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An Exploratory Study of the Effects of the COVID-19 Pandemic and Lockdown on the Emotional and Social Wellbeing of Students Enrolled at a University of Technology

Nalini Govender
Poovendhree Reddy
Raisuyah Bhagwan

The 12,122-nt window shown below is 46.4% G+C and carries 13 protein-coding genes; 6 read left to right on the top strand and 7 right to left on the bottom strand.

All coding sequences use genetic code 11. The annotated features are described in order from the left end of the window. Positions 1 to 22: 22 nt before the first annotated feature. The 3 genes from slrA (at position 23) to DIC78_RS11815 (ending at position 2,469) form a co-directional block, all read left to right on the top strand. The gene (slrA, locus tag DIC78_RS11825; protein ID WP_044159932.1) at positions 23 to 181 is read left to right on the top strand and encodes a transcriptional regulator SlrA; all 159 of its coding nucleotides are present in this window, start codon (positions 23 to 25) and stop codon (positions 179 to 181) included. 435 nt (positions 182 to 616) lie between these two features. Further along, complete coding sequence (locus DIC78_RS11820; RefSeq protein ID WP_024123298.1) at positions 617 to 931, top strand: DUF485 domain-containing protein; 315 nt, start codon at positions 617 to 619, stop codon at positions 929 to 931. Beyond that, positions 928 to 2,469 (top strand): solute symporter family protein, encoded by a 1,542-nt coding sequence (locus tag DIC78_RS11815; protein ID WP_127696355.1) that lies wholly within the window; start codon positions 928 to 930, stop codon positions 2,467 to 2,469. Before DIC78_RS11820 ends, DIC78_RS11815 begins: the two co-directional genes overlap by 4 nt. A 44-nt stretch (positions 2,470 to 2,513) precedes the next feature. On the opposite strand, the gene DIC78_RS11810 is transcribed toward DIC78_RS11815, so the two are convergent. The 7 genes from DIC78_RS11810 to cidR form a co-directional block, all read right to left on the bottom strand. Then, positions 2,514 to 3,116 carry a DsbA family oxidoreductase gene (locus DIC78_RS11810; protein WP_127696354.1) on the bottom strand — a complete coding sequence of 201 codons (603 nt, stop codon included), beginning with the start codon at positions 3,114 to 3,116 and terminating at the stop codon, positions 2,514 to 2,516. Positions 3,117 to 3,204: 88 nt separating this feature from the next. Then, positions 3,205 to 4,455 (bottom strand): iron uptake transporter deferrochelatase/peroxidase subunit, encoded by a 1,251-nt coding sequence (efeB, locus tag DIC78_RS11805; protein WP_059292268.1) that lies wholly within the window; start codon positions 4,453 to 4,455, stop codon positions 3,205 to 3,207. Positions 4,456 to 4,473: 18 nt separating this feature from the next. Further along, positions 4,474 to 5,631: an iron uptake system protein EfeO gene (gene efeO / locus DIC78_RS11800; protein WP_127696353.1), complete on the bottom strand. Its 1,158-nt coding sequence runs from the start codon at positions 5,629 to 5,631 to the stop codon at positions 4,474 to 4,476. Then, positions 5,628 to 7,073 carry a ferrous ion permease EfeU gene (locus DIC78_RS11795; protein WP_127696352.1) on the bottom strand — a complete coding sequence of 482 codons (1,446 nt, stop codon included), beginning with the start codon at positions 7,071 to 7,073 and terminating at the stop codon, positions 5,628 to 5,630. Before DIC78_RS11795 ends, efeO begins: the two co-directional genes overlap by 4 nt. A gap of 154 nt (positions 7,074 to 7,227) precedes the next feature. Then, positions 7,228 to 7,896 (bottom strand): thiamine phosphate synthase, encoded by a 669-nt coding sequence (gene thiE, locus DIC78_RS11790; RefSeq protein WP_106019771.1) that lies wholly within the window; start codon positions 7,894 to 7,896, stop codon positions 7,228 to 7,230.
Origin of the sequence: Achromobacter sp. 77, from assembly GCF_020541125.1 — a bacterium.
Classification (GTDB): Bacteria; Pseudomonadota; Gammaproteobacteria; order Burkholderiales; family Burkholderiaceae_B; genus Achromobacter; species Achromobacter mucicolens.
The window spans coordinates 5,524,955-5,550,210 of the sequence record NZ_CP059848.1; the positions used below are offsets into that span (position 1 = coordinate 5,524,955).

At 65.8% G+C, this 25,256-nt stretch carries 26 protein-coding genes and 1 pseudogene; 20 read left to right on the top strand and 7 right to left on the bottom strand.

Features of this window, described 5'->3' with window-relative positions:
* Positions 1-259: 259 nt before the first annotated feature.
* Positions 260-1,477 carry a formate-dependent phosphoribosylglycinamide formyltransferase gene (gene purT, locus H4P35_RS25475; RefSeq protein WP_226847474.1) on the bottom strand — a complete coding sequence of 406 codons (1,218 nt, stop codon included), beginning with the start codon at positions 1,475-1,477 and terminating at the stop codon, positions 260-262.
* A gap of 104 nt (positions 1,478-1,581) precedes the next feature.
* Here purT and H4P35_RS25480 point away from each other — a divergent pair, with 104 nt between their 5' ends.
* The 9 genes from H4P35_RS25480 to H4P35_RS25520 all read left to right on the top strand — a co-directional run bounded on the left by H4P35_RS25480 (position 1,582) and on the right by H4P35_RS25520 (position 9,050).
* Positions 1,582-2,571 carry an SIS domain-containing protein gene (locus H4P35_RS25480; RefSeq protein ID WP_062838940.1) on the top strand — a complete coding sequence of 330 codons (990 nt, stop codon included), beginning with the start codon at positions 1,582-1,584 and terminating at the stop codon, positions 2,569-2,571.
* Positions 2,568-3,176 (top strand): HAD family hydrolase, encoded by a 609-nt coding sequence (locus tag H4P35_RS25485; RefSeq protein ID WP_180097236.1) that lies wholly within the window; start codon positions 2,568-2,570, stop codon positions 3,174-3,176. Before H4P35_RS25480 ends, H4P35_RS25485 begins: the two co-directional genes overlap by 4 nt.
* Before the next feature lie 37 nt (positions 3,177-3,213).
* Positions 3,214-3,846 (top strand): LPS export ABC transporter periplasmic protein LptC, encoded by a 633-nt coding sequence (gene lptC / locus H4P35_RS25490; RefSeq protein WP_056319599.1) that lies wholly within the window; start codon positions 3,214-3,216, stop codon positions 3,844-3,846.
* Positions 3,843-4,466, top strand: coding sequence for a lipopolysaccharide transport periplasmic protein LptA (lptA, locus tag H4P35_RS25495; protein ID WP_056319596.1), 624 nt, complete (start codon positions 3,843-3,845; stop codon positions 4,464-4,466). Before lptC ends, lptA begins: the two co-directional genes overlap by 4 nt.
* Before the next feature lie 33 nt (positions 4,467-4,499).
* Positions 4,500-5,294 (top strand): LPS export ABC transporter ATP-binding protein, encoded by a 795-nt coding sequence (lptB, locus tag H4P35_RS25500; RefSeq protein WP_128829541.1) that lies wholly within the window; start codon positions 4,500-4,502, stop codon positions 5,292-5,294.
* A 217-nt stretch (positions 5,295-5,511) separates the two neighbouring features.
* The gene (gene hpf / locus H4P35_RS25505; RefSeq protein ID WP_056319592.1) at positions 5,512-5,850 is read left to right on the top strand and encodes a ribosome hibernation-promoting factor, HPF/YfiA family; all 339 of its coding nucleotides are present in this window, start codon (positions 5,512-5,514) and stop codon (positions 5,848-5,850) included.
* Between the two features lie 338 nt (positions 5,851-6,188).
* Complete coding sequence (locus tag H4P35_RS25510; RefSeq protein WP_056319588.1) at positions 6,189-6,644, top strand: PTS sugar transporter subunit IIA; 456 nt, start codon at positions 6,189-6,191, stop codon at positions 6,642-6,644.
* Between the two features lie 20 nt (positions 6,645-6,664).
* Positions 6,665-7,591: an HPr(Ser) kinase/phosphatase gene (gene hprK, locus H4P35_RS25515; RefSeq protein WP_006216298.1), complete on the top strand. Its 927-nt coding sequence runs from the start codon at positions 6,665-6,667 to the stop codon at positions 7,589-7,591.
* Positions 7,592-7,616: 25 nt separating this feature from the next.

This qualitative descriptive study explored the effects of the COVID-19 pandemic and the subsequent lockdown on the emotional and social well-being of  students enrolled at the Durban University of Technology, South Africa. A sample of students was selected across all levels of study (first, second and  third years and postgraduates), using convenience sampling. Data saturation was reached after interviewing the fifteenth participant on Microsoft  Teams. The interview schedule included details on understanding how the pandemic and the ensuing lockdown affected students’ emotional and social  well-being. Interviews were recorded, transcribed and subjected to content and thematic analyses. Four broad themes emerged, viz., fears associated  with coronavirus and its transmission; the lockdown experience; personal anxiety and mental health; as well as financial distress. Our study highlights the  potential risks associated with the emotional and mental health status of our cohort in the advent of the COVID-19 lockdowns that characterised the  immediate responses of the South African Government and institutions of higher learning to the pandemic outbreak. These data may assist our  understanding of the possible adverse effects on emotional and social well-being amongst a university population. These are important factors for  higher education institutions to consider in order to provide better mental health support to students.